Garden of Earthly Delights
November 9, 2017- January 21, 2018
Curator: Maddy Rosenberg
Nature prefers diversity and builds ecosystems accordingly. Interconnected communities each go about their business, yet spiral out to affect the neighbors. Dig up a shovel of soil and you have a shovelful of roots and insects- and that is only what can be observed with the naked eye. Nature crafts its own gardens as we may attempt to shape and weed. For Nature there are no weeds in the world, but a constant need to balance predators and survivors to keep the systems flowing. Ultimately the seeds are spread through creatures large and small with even the wind playing its part – only to root and absorb into another ecosystem. Damage one and the damage spreads, the earth is not contained. Yet maintain the balance and small to large become working elements in every plot of land, living for themselves and a greater good.
The paintings of Anna Geerdes react to the insights of the 18th century Prussian Alex von Humboldt who viewed art and science as only natural. Carlos Cuellar Brown takes the language of science to diagram the garden as a representation of a larger earth. Scott McIntire cultivates his garden and catalogs it, as well, from the land and flying creatures to the flowers they inhabit. Nicole Antebi discovered Darwin’s weed garden thriving with activity and placed it beside her own, while Nina Kuo and Lorin Roser take it one step further and has us comb the weeds in a rhythmic dance, as we would through our hair.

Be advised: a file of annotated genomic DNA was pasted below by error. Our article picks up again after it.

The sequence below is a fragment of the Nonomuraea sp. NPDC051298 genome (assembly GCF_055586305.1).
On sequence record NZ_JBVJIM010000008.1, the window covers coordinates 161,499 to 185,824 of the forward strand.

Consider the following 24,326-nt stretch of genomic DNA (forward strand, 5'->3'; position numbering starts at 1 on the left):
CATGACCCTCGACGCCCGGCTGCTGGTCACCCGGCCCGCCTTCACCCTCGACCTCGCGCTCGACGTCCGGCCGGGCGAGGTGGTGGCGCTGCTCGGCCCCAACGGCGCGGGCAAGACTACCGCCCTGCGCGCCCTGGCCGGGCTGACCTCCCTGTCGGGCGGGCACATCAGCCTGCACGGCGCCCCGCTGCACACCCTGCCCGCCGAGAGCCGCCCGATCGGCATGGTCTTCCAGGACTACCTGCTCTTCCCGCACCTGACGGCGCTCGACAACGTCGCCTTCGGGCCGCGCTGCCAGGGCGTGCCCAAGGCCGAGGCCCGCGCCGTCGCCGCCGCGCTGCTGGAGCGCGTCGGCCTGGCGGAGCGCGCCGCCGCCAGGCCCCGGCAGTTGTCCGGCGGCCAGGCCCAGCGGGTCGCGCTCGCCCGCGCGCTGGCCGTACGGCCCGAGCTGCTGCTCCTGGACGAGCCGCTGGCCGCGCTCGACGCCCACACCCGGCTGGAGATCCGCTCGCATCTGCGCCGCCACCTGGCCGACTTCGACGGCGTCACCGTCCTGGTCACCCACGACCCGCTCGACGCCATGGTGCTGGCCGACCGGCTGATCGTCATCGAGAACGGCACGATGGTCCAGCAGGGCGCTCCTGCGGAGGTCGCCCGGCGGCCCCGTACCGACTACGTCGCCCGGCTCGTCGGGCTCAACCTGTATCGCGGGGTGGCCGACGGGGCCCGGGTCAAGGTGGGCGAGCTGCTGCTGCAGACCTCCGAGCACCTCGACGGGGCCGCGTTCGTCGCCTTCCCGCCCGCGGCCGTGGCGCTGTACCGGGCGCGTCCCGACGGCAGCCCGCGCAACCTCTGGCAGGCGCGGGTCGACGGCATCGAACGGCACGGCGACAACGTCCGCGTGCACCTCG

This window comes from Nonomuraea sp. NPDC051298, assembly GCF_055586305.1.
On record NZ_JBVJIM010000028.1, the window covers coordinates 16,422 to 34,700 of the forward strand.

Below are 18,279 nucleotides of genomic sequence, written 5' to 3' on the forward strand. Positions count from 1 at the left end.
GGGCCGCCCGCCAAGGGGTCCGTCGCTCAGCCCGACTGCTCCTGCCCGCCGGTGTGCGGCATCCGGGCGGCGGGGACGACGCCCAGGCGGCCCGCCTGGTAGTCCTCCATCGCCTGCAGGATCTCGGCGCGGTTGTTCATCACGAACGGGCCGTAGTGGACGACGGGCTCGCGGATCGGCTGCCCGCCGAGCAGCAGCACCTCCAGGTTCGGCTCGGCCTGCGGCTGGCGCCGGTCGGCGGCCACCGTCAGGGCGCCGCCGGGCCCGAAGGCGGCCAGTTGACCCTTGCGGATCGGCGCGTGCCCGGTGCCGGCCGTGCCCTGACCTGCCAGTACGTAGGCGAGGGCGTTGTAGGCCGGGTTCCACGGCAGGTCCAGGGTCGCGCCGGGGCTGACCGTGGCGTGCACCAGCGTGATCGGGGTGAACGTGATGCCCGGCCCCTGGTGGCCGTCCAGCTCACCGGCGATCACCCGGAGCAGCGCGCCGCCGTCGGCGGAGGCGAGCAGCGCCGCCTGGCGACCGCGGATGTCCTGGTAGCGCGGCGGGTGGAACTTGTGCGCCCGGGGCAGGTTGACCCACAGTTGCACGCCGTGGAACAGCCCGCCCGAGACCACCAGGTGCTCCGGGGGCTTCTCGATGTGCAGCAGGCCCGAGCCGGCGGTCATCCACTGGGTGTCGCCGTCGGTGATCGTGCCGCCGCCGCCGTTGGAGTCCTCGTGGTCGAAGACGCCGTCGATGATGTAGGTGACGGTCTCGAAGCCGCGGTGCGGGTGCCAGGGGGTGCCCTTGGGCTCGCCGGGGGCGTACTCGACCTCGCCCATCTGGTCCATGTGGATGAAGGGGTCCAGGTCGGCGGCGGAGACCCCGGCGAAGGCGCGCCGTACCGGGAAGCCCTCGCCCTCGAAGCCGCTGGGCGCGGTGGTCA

The garden of Cynthia Back is a tranquil placement of rocks and soil along the surface; Pamela Casper explores the interconnected worlds below, teaming within the garden soil.
Bitsy Bentley may create a garden in miniature, but Catherine Clover and Viv Corringham capture and isolate the full-sized sounds of the garden and the cycle of life. Susan Hoenig examines the leafy lives within the garden confines, as Shelley Haven take us down the garden path, treading lightly so as not to disturb. Barbara Rosenthal finds the lighter side of life as a plant.
Yoon Cho places herself as a stranger in a strange land, not one with her surroundings, as Leslie Fry mines the soils beyond her home and goes to the roots. Gerhild Ebel deals with the contamination from a greater world on the life teaming in every plot of grass.
A weed is only what is deemed by human intervention as unwanted, Nature makes a place for all.